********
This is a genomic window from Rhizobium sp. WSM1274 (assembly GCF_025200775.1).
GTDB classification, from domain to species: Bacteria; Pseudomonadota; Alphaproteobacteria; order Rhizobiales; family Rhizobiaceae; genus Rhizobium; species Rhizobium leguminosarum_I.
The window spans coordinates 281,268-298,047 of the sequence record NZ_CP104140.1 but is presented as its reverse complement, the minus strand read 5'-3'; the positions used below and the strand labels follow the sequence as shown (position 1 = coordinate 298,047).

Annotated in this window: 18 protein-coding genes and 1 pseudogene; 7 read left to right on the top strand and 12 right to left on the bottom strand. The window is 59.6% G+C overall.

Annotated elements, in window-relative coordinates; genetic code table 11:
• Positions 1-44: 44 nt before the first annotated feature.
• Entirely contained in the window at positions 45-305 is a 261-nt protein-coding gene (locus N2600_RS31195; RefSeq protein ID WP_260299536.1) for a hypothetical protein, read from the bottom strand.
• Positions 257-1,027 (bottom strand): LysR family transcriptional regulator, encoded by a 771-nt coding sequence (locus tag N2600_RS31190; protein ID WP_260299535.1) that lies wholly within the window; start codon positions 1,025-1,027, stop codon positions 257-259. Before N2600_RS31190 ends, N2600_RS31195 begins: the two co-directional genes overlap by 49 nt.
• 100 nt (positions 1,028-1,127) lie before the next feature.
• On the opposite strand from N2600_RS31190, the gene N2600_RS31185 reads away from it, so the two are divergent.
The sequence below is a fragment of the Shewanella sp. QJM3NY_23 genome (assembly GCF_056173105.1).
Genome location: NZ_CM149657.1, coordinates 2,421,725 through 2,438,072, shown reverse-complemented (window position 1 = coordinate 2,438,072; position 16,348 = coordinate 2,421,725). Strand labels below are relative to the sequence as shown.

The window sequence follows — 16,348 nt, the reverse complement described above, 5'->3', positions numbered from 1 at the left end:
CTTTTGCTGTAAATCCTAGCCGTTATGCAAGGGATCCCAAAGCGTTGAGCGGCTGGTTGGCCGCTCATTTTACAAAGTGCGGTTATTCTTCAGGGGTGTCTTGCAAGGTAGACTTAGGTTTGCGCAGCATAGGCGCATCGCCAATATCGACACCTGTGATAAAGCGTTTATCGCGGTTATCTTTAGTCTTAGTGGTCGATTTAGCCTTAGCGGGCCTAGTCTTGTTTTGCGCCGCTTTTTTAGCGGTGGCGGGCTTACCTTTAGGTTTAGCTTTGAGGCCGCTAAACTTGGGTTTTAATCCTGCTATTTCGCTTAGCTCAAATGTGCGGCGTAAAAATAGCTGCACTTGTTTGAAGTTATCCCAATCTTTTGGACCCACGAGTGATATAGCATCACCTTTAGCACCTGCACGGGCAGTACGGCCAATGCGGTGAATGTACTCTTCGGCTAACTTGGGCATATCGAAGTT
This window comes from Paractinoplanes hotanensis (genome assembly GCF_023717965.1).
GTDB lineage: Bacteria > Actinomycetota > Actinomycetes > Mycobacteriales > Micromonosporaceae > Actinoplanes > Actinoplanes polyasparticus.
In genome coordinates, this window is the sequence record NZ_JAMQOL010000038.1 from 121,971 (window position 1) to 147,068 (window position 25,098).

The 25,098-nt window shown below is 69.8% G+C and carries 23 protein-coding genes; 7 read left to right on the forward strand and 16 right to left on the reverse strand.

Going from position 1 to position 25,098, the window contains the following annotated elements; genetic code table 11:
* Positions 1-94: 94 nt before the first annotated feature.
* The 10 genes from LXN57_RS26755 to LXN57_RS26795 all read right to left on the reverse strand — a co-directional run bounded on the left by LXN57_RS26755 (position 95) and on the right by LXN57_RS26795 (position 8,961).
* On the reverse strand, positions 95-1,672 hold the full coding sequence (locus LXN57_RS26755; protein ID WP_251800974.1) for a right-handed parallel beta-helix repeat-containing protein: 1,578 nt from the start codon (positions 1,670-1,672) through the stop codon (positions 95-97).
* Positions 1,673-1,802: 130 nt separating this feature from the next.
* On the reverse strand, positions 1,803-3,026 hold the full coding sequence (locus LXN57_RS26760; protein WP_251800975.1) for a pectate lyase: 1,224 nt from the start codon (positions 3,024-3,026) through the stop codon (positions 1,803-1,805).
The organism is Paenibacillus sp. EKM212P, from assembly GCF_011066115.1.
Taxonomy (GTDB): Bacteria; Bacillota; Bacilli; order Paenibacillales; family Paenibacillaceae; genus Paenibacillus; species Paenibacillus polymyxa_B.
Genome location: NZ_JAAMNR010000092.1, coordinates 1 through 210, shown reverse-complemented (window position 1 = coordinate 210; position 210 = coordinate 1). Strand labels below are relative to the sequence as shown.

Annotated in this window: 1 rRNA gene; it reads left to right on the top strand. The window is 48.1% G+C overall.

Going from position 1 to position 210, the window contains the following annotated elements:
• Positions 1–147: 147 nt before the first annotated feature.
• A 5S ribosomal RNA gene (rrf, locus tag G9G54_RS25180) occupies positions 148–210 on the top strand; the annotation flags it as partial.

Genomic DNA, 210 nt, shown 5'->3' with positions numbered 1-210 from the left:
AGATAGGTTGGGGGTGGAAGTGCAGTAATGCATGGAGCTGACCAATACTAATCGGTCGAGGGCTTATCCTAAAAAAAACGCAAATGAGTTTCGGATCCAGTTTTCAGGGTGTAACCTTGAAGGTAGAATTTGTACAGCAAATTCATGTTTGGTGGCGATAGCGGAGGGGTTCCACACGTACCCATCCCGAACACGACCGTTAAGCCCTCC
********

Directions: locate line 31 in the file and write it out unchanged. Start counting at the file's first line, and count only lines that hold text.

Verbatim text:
• A 5S ribosomal RNA gene (rrf, locus tag G9G54_RS25180) occupies positions 148–210 on the top strand; the annotation flags it as partial.